Unfortunately, Wealthsimple is abandoning the US market, and the situation remains excessively inflated

Only people who follow Wealthsimple will see this post. People trust me because I know the most about Wealthsimple than anyone else in the world. And this story might give some people schadenfreude, which is a good feeling, especially in these hard times.

Announcement by Wealthsimple

Wealthsimple has said that it will give its US business to Betterment, a competing robo-advisor. Betterment has more assets than Wealthsimple, but it has half as many employees (347 vs. 446) and charges half as much (0.25% vs. 0.50%) as Wealthsimple.

It was clear that Wealthsimple wasn’t doing well in the US, but what Power Corp, which owns most of Wealthsimple, did last year was a good sign. Midway through 2020, the US branch of Power subsidiary Great-West Life bought digital wealth manager Personal Capital for about $1 billion. Personal Capital had $13 billion in assets under management (AUM).


So, despite what most people think, the company is not even Power’s biggest bet on a fintech company. It’s interesting that Power went all in with Personal Capital but has taken the opposite approach with former by letting its stake get smaller, first with the Allianz financing and then with the TCV fundraise at unicorn valuation. In fact, Power has only five “representatives” on the board of the company, out of a total of twelve.

Another part of Power invested in Personal Capital in 2016, when it was worth $500 million. Personal Capital was started in 2009, got a total of $265 million in funding, and was sold for $825 million plus a $175 million contingent bonus.

By VC tech standards, those are not good returns, except for the first investors. Power would have done better if he had put his money in the Nasdaq. I don’t know if Paul Desmarais III and his moves into technology will save Power Corp., which is still trading below its 2007 high.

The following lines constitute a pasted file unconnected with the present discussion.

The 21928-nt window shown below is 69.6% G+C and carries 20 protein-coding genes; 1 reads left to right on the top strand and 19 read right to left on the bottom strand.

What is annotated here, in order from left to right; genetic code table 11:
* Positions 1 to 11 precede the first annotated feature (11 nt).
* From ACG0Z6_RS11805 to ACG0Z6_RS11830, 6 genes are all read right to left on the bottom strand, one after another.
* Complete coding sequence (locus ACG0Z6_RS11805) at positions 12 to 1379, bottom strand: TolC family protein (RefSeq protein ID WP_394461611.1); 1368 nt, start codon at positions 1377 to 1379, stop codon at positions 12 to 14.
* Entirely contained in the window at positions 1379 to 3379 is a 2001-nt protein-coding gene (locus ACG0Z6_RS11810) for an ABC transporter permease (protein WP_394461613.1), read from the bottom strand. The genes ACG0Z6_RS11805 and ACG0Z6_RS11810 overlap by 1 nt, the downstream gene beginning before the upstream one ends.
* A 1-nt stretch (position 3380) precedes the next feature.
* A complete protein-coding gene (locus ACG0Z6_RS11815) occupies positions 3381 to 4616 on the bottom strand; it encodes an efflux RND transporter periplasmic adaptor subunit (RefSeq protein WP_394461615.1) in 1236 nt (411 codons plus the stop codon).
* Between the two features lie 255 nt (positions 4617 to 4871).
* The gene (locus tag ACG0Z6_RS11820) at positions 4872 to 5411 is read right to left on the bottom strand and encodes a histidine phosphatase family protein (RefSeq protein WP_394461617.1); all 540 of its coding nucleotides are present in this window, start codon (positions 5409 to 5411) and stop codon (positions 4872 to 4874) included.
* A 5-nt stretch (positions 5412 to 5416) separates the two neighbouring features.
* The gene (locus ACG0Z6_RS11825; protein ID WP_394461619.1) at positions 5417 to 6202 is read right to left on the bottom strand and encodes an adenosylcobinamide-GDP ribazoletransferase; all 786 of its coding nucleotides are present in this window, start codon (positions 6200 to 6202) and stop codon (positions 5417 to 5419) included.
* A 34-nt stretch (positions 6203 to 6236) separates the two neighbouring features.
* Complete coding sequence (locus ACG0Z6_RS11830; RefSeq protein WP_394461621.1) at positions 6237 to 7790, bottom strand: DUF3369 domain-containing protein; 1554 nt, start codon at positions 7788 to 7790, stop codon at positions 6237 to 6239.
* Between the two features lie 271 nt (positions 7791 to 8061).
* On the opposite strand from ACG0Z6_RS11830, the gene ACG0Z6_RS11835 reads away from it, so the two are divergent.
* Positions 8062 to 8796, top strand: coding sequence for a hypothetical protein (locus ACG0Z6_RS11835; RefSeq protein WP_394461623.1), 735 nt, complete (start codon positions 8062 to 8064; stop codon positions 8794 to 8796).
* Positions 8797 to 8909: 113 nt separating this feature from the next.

It was time for Wealthsimple to leave the US, and I have no doubt that they will also leave the UK. Under its Marcus consumer brand, Goldman Sachs has just started offering a robo-advisor service in the US. Marcus is also in the UK, where he competes with a number of other well-funded and more established players.

Since 2016, Marcus has already cost Goldman more than a billion dollars (especially due to problems on the lending side). It’s hard to compete with a player like Goldman who can take such losses in stride and has a well-known name.

At the end of 2019, Wealthsimple US had $143 million in AUM. Wealthsimple UK had fee income of £262k and a loss of £3.3m in 2019. In comparison, even OPM Wire has a business that makes money in the UK. I’m not making this up: I sent one of my articles on Wealthsimple UK to a friend there and told him he could buy it since it wasn’t central. Things went from bad to worse, and now I’m famous in the UK.

Some people say that Paul III pushed Wealthsimple to start doing business in the US. In other versions, Mike Katchen wants to be in the US because he read a book called Why Mexicans Don’t Drink Molson, which is about how Canadians haven’t done well when they try to expand into international markets.

Mike Katchen also said that they had to be in New York City because that’s where the creative people are. I didn’t think that was a good reason because the people who make the cutesy marketing that

Wealthsimple is known for can be found in a lot of major and minor cities. Two of the people who started Wealthsimple are from the U.S. Could that be why they opened an office in Brooklyn, which is known as the “hipster capital of the world”?

I’ll end by saying, as I always do, that I have a lot of respect for Wealthsimple’s three co-founders, especially their ability to get things done. Wealthsimple now has assets worth more than $10 billion, and almost all of them are in Canada. They are in a strong position overall as they leave, but even the smallest weakness could be used against them by a skilled competitor, if there are any.

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